Couscous, the national dish of north Africa, is now widely eaten in the south of France. This spiced meat and vegetable stew makes a good dish for a large party of people and goes well served late in the evening when the weather is very hot.
This slightly adapted recipe comes from Prosper
I have eaten many versions of couscous but one of the best was served by a Brazilian couturier who was running a pension in the Rhône valley while waiting for a lawsuit in Paris to be completed. Alas, Carlos no longer serves us his couscous royale in his pink dining-room in between darting back into the television room, where he was running up a dress in purple chiffon for a local bride to wear at the party after the wedding.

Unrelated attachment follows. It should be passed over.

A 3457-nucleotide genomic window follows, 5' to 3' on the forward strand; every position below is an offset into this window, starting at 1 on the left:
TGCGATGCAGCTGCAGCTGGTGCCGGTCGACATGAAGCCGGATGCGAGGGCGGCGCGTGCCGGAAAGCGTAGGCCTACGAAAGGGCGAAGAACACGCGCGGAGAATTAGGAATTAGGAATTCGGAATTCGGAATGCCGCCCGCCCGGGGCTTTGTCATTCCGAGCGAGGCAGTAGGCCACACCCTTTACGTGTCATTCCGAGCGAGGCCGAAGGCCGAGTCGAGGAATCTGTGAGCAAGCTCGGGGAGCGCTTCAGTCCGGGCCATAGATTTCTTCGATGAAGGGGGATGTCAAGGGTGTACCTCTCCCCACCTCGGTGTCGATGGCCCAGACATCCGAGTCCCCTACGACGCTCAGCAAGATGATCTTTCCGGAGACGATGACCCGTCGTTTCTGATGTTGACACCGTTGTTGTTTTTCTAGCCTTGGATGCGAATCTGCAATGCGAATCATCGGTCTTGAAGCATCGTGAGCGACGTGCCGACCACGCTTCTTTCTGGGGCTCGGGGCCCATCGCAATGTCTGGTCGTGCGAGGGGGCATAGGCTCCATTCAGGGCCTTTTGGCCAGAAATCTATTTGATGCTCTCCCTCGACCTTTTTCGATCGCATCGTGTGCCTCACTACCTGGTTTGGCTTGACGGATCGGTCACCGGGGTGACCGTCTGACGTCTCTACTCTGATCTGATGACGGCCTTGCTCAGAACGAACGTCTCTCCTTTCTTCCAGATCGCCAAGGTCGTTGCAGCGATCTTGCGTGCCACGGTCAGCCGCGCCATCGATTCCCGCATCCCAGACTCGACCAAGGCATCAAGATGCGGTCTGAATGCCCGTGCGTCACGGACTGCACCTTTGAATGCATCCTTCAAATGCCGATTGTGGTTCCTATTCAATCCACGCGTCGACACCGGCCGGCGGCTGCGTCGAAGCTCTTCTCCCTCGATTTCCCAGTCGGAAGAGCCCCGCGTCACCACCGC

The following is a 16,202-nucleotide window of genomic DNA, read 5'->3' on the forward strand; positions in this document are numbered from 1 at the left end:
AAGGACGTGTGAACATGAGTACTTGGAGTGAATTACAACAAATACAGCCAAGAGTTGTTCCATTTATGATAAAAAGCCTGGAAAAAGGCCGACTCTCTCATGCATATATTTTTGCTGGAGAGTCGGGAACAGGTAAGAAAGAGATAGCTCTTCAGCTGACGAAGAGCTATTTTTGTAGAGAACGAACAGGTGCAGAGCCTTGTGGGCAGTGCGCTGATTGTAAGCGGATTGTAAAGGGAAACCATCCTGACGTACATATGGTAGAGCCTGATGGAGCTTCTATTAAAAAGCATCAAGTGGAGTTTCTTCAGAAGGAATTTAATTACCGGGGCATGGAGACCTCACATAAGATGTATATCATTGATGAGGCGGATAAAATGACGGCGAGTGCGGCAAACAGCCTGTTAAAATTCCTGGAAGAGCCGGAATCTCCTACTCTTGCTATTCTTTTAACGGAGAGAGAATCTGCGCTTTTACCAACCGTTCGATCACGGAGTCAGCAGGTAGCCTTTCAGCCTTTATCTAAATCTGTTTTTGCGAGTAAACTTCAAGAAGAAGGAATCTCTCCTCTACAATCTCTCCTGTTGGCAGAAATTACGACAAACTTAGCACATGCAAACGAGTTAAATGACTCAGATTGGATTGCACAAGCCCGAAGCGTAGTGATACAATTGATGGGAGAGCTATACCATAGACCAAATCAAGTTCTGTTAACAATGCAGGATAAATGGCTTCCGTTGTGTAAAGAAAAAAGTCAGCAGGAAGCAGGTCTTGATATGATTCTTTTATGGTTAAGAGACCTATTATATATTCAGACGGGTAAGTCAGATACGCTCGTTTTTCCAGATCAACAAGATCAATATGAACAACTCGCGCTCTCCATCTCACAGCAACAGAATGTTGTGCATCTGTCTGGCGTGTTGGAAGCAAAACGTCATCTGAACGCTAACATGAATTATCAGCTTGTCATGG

The grain couscous is made from semolina and is now sold ready to cook. It is available in health-food shops or in grocers’ shops in student areas. If you are keen on preparing couscous regularly it may be worth bringing back an aluminium couscousier from a French hypermarket – they are not expensive.
Cut the chicken into portions and discard the skin. Cut the lamb into large pieces. Cover with water in a large pan and bring to the boil. Skim off any froth and discard.
Add all the remaining ingredients (I think the recipe is improved if artichokes, courgettes, green peppers and broad beans are added half-way through the cooking time), cover and cook for 1 hour.
Place a colander or the top of the couscousier on top of the pan and add the grain. Cook for a further ¾–1 hour, stirring the couscous grain with a fork half-way through the cooking.
Turn the grain into a hot serving dish and the stew into another. Mix about
© 1987 Geraldene Holt. All rights reserved.